The operation principle of organic solar cells can be reversed to produce light-emitting diodes (LED). Typical light emitting diodes are compound semiconductor devices and LEDs luminescence is based on the recombination of holes and electrons in a forward-biased p-n junction. When the electrons are transferred through the junction between n-type and p-type materials, the electron-hole recombination process under an electric load leads to creation of photons in the IR or visible spectrum and this process is called electroluminescence. Fabrication of inorganic semiconductors is very costly. In order to reduce the cost of the system, new materials, especially low-cost polymeric materials, were put into try. The first polymeric light emitting diodes (PLED) were presented by Richard Friend at Cambridge University in 1996. A basic PLED is comprised of ITO as the hole injecting electrode, aluminum as an electron injecting electrode and a conductive polymer system. Under the influence of electric field, the electrons were removed from the valence band (HOMO) of the polymer leaving vacancies behind themselves. The free electrons and holes move in the opposite direction in the system leading to light emitting as a result of recombination. PPV (Poly(p-phenylene vinylene)) polymer derivatives have displayed good results. Since then, plenty of progress has been made in terms of color gamut, luminance efficiency and device reliability. The motivation is to produce flat panel displays with organic materials. As a consequence, the various organic light emitting device (OLED) displays and devices have been introduced.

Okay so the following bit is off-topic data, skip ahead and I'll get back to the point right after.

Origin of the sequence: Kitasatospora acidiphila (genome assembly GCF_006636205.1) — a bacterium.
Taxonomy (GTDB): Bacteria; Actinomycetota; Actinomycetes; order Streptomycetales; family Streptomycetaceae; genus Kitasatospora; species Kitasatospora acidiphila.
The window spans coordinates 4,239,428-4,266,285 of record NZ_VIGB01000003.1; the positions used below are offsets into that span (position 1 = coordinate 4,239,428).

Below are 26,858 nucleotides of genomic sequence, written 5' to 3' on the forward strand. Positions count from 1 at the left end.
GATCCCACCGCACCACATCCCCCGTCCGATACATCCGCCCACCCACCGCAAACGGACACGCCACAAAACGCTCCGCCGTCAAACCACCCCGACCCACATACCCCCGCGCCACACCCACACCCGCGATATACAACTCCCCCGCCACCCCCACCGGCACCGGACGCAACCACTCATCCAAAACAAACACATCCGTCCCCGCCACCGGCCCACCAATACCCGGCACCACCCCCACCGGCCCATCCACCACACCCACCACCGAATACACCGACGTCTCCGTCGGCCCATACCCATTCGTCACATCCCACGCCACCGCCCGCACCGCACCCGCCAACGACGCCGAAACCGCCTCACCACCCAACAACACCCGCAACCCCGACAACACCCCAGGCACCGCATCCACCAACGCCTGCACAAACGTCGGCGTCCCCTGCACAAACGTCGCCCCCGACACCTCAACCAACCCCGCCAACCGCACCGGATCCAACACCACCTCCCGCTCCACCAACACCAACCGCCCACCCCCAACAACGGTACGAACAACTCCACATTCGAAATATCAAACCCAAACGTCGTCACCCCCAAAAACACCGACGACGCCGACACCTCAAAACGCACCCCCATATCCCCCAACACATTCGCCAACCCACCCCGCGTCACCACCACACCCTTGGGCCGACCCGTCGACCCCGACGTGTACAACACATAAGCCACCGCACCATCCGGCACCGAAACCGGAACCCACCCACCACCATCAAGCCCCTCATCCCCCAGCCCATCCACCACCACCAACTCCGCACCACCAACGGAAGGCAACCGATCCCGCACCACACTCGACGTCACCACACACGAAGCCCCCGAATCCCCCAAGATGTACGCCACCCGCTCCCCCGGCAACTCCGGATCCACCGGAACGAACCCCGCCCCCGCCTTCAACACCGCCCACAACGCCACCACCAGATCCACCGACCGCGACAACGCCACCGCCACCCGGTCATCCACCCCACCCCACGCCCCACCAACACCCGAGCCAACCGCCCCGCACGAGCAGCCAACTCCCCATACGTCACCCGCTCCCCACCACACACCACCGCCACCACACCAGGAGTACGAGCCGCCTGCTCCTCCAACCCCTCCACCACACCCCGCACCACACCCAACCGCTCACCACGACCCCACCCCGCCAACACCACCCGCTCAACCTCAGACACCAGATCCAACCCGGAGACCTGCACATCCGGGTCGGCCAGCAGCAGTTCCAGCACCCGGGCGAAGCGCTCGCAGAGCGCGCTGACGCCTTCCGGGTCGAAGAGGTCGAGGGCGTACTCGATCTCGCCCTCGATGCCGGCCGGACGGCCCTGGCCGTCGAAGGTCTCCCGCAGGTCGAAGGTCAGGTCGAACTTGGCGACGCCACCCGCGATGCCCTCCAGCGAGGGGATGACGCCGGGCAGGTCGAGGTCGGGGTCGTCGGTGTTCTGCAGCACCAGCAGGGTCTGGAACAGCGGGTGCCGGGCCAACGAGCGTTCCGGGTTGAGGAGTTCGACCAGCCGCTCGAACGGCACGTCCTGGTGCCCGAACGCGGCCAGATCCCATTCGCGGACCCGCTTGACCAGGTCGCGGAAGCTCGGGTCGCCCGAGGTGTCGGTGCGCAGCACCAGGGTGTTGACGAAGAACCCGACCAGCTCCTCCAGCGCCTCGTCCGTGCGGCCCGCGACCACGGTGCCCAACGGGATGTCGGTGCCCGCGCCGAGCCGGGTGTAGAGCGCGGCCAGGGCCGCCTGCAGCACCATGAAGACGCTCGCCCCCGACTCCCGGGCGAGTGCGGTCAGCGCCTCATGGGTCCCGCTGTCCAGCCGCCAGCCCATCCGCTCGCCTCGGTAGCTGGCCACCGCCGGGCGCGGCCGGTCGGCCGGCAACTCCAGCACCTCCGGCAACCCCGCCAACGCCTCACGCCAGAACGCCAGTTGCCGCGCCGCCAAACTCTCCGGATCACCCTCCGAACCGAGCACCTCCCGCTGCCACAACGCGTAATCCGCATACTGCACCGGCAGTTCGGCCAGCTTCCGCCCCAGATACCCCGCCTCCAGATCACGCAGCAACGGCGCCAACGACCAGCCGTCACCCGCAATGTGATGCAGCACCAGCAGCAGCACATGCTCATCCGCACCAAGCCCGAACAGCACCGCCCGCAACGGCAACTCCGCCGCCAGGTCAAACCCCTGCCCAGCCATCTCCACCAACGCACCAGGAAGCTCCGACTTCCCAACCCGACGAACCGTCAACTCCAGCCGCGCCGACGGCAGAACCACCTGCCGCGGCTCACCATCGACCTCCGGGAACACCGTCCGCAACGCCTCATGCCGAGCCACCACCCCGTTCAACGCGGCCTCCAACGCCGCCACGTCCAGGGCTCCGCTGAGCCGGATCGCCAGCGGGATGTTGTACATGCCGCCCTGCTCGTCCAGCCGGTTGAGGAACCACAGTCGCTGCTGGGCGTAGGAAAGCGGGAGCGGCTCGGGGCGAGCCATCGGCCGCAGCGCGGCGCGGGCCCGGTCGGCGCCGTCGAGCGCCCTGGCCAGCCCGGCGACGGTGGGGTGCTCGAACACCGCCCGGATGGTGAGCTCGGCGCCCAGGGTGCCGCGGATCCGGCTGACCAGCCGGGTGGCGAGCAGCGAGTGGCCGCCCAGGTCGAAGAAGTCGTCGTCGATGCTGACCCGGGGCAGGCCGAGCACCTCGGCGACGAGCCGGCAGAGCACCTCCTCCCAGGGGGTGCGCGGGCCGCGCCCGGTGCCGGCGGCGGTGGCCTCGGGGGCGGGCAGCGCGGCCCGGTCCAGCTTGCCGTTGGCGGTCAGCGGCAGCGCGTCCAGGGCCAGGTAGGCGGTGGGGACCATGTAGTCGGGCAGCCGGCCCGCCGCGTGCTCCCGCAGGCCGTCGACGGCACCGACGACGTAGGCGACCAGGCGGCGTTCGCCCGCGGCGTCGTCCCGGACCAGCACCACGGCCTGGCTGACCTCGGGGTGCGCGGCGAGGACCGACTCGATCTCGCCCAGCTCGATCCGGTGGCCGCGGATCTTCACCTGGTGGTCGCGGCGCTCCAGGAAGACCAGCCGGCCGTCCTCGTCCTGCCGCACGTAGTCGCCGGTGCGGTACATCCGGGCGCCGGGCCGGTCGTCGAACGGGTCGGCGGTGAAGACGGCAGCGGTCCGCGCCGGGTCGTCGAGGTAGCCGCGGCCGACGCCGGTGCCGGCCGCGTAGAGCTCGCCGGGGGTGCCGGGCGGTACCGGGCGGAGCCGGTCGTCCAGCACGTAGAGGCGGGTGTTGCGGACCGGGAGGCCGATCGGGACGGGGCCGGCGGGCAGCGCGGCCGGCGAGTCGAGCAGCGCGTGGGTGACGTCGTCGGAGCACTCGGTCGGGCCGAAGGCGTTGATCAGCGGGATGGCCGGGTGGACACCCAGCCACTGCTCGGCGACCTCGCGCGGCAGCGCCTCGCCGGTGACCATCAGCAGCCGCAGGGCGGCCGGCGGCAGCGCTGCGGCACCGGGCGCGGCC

PEDOT was introduced as an alternative for the hole injection layer in OLEDs structure. Also, it was observed that PEDOT:PSS smoothens the surface of ITO and increase the life time of OLEDs.
 In 2002 an electric razor with PLED display was introduced by Philips. Additionally, Uniax Corporation in the United States cooperated with Philips to commercialize the conductive polymer displays. Chemical modification of the polymers is still being explored by several companies including DuPont, Hoechst and Dow Chemical.
 Electrochromic Devices
 Conductive polymers have also been integrated into electrochromic device technology. Electrochromism can be defined as the optical property of a material or a system which is changed when the material or the system is loaded by electricity. Even though optical function could be originated by a single layer, electrochromism is usually a device property and an electrochromic device has several layers. A typical device structure consists of an electrolyte and two electrochromic films sandwiched between two conductive glass substrates. Electron insertion and extraction in cooperation with the ionic movement leads to electrochromism. Tungsten trioxide (WO3) and iridium dioxide (IrO2) are the most preferred inorganic electrochromic materials due to their good efficiencies.